I found this when I checked the potential for a lovely sunrise at 6:30 this morning. With sunrise still 45 minutes away, these clouds should have been turning all shades of pink, orange, and red at this stage.
Instead, the low clouds set a foreboding mood, as if denying the sun its daily duty. Then I noticed the crescent moon in the photo’s upper right-hand corner. And the phrase, “By dawn’s early light,” came to mind.
For citizens of the United States, those words should mean something. They are in the opening line of our national anthem, “The Star Spangled Banner.” The lyrics come from a poem, “In Defence of Fort McHenry,” written on September 14, 1814, by Francis Scott Key during the War of 1812.
I wondered how this sky compared to the one that inspired Key’s patriotic poem. Unlike the scene Key painted, thankfully, no bombs were bursting in the air here in Fernandina Beach, Florida, this morning.
But the mood of this photo, with the splinter of a waning January moon peeking between the clouds, also inspired me. I hope it does the same for you.
I’ve never been a beach kind of guy. I prefer the fields, hills, and forests. When we winter in Fernandina Beach, Florida, on Amelia Island, I head to Egans Creek Greenway for peace of mind. That’s a bit ironic since our rented condo is on the beach facing the Atlantic Ocean.
I enjoy watching dolphins swim by and the many birds of prey, shorebirds, and other avian species plying the ocean waters. I also delight in the lovely sunrises, though they have been few and far between this year. I’m not complaining. We’ve had plenty of clear blue skies and above-average temperatures in the two weeks we have been here.
The warmth and fair weather have allowed me to spend enjoyable hours on the Egans Creek Greenway. The Greenway is a preserved wildlife area sandwiched between two busy east-west roadways, including the northernmost section of Florida’s noted A1A Coastal Highway. It’s my sacred place, though it is hardly quiet.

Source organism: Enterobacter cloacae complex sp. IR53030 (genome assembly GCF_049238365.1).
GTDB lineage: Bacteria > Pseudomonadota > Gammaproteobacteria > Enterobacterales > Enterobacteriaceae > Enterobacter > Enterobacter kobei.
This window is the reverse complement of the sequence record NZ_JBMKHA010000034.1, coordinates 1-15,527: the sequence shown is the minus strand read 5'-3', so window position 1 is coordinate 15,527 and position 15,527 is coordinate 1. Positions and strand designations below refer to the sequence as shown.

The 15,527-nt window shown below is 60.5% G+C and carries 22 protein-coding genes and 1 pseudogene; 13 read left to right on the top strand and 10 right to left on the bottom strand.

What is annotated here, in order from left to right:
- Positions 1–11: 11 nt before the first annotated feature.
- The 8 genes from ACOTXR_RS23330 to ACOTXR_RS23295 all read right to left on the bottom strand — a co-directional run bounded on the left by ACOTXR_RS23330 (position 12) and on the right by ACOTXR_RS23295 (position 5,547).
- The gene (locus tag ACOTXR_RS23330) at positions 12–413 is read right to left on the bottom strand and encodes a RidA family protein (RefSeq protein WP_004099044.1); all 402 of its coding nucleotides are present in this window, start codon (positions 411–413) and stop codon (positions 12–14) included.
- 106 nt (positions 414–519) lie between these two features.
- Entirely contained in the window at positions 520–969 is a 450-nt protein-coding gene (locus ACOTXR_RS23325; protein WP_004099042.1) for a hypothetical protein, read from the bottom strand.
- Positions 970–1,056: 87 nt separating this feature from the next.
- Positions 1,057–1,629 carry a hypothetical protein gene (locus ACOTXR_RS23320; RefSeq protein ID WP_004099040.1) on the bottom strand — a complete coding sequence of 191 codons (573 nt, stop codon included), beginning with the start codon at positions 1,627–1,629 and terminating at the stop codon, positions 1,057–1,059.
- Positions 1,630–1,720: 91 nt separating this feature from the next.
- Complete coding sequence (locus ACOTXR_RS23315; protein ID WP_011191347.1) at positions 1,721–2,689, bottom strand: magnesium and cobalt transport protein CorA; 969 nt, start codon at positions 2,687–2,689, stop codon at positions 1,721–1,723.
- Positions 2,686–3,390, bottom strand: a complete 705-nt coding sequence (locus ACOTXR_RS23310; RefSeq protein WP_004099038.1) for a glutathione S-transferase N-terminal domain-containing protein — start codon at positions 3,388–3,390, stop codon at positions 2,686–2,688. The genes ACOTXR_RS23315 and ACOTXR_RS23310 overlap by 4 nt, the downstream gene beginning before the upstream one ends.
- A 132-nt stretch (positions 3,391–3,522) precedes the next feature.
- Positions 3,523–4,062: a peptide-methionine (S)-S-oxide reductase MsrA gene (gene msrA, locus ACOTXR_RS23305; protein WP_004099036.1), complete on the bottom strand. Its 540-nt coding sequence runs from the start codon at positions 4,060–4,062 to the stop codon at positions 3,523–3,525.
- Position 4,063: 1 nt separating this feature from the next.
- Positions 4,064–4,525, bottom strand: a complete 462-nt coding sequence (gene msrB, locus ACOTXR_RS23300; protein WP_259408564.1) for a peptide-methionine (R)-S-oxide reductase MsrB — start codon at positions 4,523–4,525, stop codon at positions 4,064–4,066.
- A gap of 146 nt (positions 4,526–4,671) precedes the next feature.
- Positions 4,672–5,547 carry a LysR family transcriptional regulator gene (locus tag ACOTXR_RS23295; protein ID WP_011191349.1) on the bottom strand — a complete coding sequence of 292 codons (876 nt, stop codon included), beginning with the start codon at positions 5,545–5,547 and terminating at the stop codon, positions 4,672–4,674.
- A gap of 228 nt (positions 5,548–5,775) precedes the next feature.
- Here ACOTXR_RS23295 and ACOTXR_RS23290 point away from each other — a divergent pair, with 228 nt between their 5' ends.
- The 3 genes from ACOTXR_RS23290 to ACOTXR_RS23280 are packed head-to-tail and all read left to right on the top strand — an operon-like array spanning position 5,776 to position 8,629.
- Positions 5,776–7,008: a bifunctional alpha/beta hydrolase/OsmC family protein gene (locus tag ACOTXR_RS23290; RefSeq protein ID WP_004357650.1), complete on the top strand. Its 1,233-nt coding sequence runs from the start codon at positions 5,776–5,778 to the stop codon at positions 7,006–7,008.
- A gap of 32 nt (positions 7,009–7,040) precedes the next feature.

Egans Creek Greenway is a place to discover all of nature’s wonders. Visitors can find alligators, Ospreys, butterflies, river otters, and much more in, on, and among the waters, marshes, and greenery. Opened at the turn of the millennium in 2000, the Greenway is an undeveloped park for conservation and passive recreational use.
Egans Creek runs north through the far northeastern section of this barrier island. Housing developments and commercial buildings like hotels constantly push at the edges, even though the area is designated a preserve. The Greenway is managed by the city’s Parks and Recreation Department, which has its headquarters adjacent at the north end of the marsh.
The Greenway consists of over 300 acres of protected lands, which include slivers of marine woodlands, wetland bushes, and a sizeable briny marsh. Trails for walking, running, biking, and birding wind throughout the Greenway. Maps are available at the Greenway’s entrances, and benches are dotted along the grass-covered paths.
In the dozen years we have been coming here, I have found the Greenway my place to relax, explore, and rest. Its location forces me to focus on what is right in front of me and always watch for surprises. Last year a Northern Harrier swooped low across the marsh. Roseate Spoonbills make rare appearances.
I especially enjoy the creativity it affords me if I only take the time to see it. The stark contrasts of crimson buds of red maple trees against the shiny green leaves of Live Oaks create a festive feel. Or the orange and black of a lone Monarch butterfly settling on a barren stalk keeps me mentally alert and spiritually alive.
Please click on the photos to enlarge them.
An added enjoyment is meeting new people on the Greenway. Some stop to talk or inquire about what I am seeing. Others just run or bike right on by. Rowdy teenagers occasionally pitch a stick at a sunbathing alligator or spook birds with their boisterous talk.
Nevertheless, these experiences allow me to tune out the human-induced noises that permeate our lives. In the case of the Greenway, commercial jetliners approaching Jacksonville International Airport 30 minutes away buzz overhead. So do smaller planes taking off and landing from the local airport two miles southeast of the Greenway. And then there are the military helicopters flying up and down the beach from Mayport Naval Station in Jacksonville.
Sirens wail away, responding to the next emergency. Trucks, motorcycles, and cars hum along the adjacent streets. Train engine horns from tracks along the riverfront invade the Greenway’s peace and tranquility.